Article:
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Shared parenting: messages from research Professor Liz Trinder, Exeter University.

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Presentation on theme: "Shared parenting: messages from research Professor Liz Trinder, Exeter University."— Presentation transcript:

1 Shared parenting: messages from research Professor Liz Trinder, Exeter University

2 1.Context – why ‘shared care’ now? 2.Current legal position 3.Key research messages 4.2 pros and 6 cons of a presumption 5.Moving forward n.b SR/SC = 35%-65% time allocations, including 50/50

3 1. Why now? Active campaigning from fathers groups, internationally Equality discourse Backdrop of (slowly) changing roles of fathers

4 2. Current legal position Child’s welfare as the paramount consideration (CA89, s1(1)) Contact presumption in practice, not statute Courts traditionally reluctant to make SROs in high conflict cases Though now SROs not ‘exceptional’ (Re W (SRO) [2009] EWCA Civ 370). Australia – statutory ‘equal PR’ and ‘substantial time’ presumption E&W private members bill (June/July)

5 3. Research: Who likes it? Fathersco-operativeconflicted/rigid Mothersco-operative  Childrenco-operative [flexible, child- centred, feel at home, have a say] 

6 3. Research: Child wellbeing

7 Community (non-court): no difference in child wellbeing by type of arrangement [note reporter] Poorer outcomes for shared care with:  fear/concerns (community)  rigid sustained arrangements, esp boys (mediated/litigated)  <3 years old with 1 night weekly, 3-4 years with SC (community) Sustained rigid SC – more conflict, no greater father emotional availability four years on (mediated/litigated)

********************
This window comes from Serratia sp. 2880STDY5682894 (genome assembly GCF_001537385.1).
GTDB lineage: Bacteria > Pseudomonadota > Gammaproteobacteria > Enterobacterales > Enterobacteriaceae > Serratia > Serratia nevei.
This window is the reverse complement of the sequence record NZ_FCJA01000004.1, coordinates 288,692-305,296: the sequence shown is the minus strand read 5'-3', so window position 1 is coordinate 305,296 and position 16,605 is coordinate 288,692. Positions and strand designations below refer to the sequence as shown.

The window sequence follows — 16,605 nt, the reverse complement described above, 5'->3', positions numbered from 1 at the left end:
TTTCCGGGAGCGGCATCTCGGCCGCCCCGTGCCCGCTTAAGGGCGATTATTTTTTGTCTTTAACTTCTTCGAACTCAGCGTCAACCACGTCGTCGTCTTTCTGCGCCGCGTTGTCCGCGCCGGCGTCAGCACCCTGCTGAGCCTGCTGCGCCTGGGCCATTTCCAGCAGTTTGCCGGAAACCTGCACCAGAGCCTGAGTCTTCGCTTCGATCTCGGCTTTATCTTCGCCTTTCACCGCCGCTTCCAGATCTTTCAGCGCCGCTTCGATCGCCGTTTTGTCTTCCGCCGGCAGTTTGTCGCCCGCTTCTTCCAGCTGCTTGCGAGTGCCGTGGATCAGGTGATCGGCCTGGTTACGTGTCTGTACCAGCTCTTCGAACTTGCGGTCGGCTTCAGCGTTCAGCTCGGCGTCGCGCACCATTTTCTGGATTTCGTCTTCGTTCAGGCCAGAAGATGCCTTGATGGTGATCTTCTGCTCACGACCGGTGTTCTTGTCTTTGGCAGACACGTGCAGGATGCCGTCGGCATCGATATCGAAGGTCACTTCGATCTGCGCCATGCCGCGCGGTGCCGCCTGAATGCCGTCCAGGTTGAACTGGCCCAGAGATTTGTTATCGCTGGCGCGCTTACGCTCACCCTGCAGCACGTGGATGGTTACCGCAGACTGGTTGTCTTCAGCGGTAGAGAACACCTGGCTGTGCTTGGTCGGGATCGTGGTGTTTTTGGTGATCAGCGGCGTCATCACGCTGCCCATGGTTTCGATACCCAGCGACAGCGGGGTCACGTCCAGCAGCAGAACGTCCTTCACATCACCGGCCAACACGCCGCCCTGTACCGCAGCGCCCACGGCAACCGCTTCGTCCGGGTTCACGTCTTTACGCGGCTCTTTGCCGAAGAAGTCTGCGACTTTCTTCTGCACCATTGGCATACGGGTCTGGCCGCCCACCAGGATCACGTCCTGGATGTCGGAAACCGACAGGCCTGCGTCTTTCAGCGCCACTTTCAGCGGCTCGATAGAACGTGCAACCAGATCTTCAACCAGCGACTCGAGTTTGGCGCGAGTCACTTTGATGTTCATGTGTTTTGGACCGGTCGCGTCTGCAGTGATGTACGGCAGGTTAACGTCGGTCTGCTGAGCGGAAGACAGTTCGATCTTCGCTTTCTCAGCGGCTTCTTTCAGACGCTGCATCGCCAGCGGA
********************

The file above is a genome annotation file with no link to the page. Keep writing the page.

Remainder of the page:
8 “children entering rigid forms of sharing, usually via court-imposed pathways, had a troubled trajectory to begin with, and carried different burdens, of which unresponsive and unwanted care arrangements became yet another”. (Jenn McIntosh et al, 2010:76).

9 4. SC presumption – FOR 1.High rates of satisfaction for SC fathers, whether high or low conflict 2.Perception of fairness and equality (for fathers?)

10 4. SC presumption – AGAINST 1.SC - works well for a relatively small and distinctive group with specific material and relationship equipment (who don’t need a presumption) 2.Works poorly for risk, conflict and <4s 3.Shared care paradox – massive expansion in the ‘wrong’ families: Australia community SC steady at c8-12% 3% to 33% of litigated cases post-presumption 4.Time presumption trumps welfare paramountcy, in practice 5.Children’s wishes and feelings downgraded further 6.Addressing risk even harder

11 5. Ways forward We know what works for children (and adults) and we ignore it Quality of parenting/relationships unquestionably the key protective factor for children Quantum is not. What can we do to help parents focus on children’s needs, build a parental alliance? Dispute resolution + psycho- educational and therapeutic interventions + child voice/support

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